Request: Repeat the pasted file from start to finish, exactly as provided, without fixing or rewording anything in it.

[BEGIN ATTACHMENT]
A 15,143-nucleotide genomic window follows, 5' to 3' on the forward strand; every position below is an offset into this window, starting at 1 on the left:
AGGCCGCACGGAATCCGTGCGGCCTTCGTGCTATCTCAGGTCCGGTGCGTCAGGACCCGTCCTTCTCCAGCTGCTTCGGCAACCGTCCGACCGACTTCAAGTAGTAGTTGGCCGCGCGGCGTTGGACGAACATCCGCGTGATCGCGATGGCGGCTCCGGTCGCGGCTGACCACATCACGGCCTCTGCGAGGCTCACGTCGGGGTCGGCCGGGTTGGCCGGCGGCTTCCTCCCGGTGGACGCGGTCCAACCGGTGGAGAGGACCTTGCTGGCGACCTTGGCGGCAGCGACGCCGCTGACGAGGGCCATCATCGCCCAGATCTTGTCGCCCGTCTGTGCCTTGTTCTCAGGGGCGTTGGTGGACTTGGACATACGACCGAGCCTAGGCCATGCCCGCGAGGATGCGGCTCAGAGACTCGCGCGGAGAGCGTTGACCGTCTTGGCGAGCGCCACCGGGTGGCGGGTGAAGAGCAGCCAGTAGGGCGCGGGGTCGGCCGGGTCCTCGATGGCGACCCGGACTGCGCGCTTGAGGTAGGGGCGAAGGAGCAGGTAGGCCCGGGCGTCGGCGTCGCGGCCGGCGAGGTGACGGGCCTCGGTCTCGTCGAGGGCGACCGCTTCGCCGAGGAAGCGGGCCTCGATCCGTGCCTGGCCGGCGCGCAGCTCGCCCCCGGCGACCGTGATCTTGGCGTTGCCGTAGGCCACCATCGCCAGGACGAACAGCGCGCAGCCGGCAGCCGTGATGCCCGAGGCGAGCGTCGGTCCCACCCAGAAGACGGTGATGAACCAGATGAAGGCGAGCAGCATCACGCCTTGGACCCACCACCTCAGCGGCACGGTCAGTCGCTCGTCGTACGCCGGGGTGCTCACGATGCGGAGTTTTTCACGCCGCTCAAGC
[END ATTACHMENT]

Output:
A 15,143-nucleotide genomic window follows, 5' to 3' on the forward strand; every position below is an offset into this window, starting at 1 on the left:
AGGCCGCACGGAATCCGTGCGGCCTTCGTGCTATCTCAGGTCCGGTGCGTCAGGACCCGTCCTTCTCCAGCTGCTTCGGCAACCGTCCGACCGACTTCAAGTAGTAGTTGGCCGCGCGGCGTTGGACGAACATCCGCGTGATCGCGATGGCGGCTCCGGTCGCGGCTGACCACATCACGGCCTCTGCGAGGCTCACGTCGGGGTCGGCCGGGTTGGCCGGCGGCTTCCTCCCGGTGGACGCGGTCCAACCGGTGGAGAGGACCTTGCTGGCGACCTTGGCGGCAGCGACGCCGCTGACGAGGGCCATCATCGCCCAGATCTTGTCGCCCGTCTGTGCCTTGTTCTCAGGGGCGTTGGTGGACTTGGACATACGACCGAGCCTAGGCCATGCCCGCGAGGATGCGGCTCAGAGACTCGCGCGGAGAGCGTTGACCGTCTTGGCGAGCGCCACCGGGTGGCGGGTGAAGAGCAGCCAGTAGGGCGCGGGGTCGGCCGGGTCCTCGATGGCGACCCGGACTGCGCGCTTGAGGTAGGGGCGAAGGAGCAGGTAGGCCCGGGCGTCGGCGTCGCGGCCGGCGAGGTGACGGGCCTCGGTCTCGTCGAGGGCGACCGCTTCGCCGAGGAAGCGGGCCTCGATCCGTGCCTGGCCGGCGCGCAGCTCGCCCCCGGCGACCGTGATCTTGGCGTTGCCGTAGGCCACCATCGCCAGGACGAACAGCGCGCAGCCGGCAGCCGTGATGCCCGAGGCGAGCGTCGGTCCCACCCAGAAGACGGTGATGAACCAGATGAAGGCGAGCAGCATCACGCCTTGGACCCACCACCTCAGCGGCACGGTCAGTCGCTCGTCGTACGCCGGGGTGCTCACGATGCGGAGTTTTTCACGCCGCTCAAGC